Our Rob has been very busy thinking about the next Transition Handbook and how to communicate Transition between ourselves and others. His thoughts have lead him to seeing and talking about Transition as a ‘Pattern Language’. He ran several workshops on the topic at the conference (workshop recordings here), put all the patterns up for comment, and got some sound feedback.
We will soon have a new online directory for the patterns which will enable Rob and Helen (who is doing lots of research into them) to share their thoughts and invite Transitioners to offer comments, suggest projects, images and more.
In the meantime, you can’t keep a good idea down, nor a passionate movement quiet (not that anyone would want to). Ideas seed themselves and spread, rooting themselves in the different experiences and cultures of initiatives, taking on different forms and working in different ways.
Sustainable Bungay have been thinking a lot about how the Patterns overlap with their world and have written a wonderful piece which they have kindly agreed to let us copy; lock, stock and barrel – thanks all – here it is:
In the recent Transition Sufollk meeting we discussed highlighting the patterns our groups had already engaged in and had created some of the identity/style of the initiative. In our up-and-coming August gathering Sustainable Bungay are going to look at their future in terms of the Patterns. To help catalyse this process I have written a brief (and personal!) summary of the patterns we have have experienced so far . . .
We may not have an office or a big grant, but
we have down – summer picnics, Christmas parties, birthday drinks, green drinks. We all like food and we happily bring and share meals and cakes, swap plants and chickens. This informal exchange system is what really helps with
Emotional Support/Avoiding Burnout 3.5.
We’re not therapy types, so wouldn’t go down a counselling route, or seek outside help for
Conflict Resolution 3.15
. Instead we help ourselves. We have learned that by communicating and working with each other and exchanging “stuff” the responsibility for the initiative is shared. We can keep up
and not burn out.
We almost did last year. One of our greatest challenges arose when antagonistic town councillors turned down our application to put on a Big Green Street Market. It came at the same time as a stressful involvement with a Community Consultation for the Town Plan and our Unleashing (see below). Several members had worked very hard on the project and the refusal was a big shock and very difficult to talk about. However eventually we were able to make light of being called “smock-wearing eco-fascists” and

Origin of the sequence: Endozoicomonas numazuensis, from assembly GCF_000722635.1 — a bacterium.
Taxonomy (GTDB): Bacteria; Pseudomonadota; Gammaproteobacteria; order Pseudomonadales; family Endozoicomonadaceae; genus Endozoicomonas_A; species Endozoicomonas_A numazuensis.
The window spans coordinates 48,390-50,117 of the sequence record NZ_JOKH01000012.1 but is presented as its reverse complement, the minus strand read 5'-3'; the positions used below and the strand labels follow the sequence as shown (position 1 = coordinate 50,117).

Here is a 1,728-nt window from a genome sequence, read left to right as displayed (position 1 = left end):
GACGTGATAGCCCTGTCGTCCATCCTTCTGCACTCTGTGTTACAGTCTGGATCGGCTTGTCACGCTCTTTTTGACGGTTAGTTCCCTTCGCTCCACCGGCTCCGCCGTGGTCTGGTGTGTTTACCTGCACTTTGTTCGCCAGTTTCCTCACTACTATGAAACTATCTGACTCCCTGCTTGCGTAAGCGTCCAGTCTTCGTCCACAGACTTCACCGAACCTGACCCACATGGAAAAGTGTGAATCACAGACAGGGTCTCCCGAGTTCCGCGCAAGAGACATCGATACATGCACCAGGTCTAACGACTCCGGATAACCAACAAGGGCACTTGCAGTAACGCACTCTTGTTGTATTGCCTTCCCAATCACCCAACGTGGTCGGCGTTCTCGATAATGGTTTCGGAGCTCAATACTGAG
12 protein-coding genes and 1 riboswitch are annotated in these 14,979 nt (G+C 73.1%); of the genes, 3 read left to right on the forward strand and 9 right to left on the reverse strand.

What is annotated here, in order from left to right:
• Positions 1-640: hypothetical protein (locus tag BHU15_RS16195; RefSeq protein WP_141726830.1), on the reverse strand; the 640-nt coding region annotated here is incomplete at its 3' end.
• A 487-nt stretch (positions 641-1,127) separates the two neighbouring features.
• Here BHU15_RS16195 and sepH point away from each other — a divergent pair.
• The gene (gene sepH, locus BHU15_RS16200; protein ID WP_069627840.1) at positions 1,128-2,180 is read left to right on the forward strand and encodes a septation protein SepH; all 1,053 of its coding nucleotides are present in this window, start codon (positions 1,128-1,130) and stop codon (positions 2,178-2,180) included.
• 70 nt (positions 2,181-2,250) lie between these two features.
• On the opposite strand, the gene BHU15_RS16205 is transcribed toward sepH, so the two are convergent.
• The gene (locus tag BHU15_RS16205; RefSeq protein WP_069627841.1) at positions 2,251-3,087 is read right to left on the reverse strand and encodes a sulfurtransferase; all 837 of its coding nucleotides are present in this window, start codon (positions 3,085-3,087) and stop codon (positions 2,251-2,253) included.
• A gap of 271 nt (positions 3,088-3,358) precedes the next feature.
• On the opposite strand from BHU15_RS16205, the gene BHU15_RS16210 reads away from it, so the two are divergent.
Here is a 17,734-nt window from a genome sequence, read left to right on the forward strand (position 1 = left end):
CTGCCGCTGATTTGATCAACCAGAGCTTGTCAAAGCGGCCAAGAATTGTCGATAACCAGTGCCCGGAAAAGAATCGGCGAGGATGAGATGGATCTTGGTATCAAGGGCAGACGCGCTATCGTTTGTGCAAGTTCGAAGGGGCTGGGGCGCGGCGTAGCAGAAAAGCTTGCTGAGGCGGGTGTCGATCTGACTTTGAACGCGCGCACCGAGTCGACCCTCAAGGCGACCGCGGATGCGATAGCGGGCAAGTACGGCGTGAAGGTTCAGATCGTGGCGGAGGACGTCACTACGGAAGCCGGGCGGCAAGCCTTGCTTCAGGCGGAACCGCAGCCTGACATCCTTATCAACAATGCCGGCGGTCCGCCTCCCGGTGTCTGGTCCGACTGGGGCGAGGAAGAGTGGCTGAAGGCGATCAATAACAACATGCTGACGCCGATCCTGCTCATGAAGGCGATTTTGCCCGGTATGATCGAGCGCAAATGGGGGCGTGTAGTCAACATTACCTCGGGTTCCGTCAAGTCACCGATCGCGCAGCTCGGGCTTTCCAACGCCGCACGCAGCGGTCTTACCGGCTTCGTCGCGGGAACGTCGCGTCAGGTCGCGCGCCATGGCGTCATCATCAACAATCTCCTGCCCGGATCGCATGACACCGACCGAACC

Celebrate Failure (and Success) 3.7.
The mood of the town council softened towards us and we became stronger and more determined as a result. One of the hardest things Transition has to face is the “old order” coming through people and quashing the new. As well as the divide-and-conquer mentality we inherit from our culture that can so easily split groups.
This shock also enabled us to become more aware of what we were engaged in and more strategic. In short we regrouped and became more resilient. We have occassional Big Meetings in which we put a day or an afternoon aside to look at the year ahead
Gathering Feedback (how are we doing?) 3.8.
We were aware that awareness-raising events can easily come and go leaving no trace, so creating Working Parties has really helped the Pattern of
Practical Manifestations 3.9.
Our Community Garden in the centre of town is beginning to act like a Transition beacon as well as our community beehives and other
Local Food initiatives 3.10.
If there is one subject we all share it’s food. So as well as our highly successful Growing Local food event, Bungay Community Bees and Seedling Swap we are starting up a pig club and an apple share project. We’re really lucky having Josiah in the group who has a working knowledge of sustainable food systems, as well as many enthusiastic growers and cooks on board.
Bungay Cycle Strategy outside our meeting house, the local Library, July 2010; helping plant a community orchard at the local co-op Greengrow, February 2009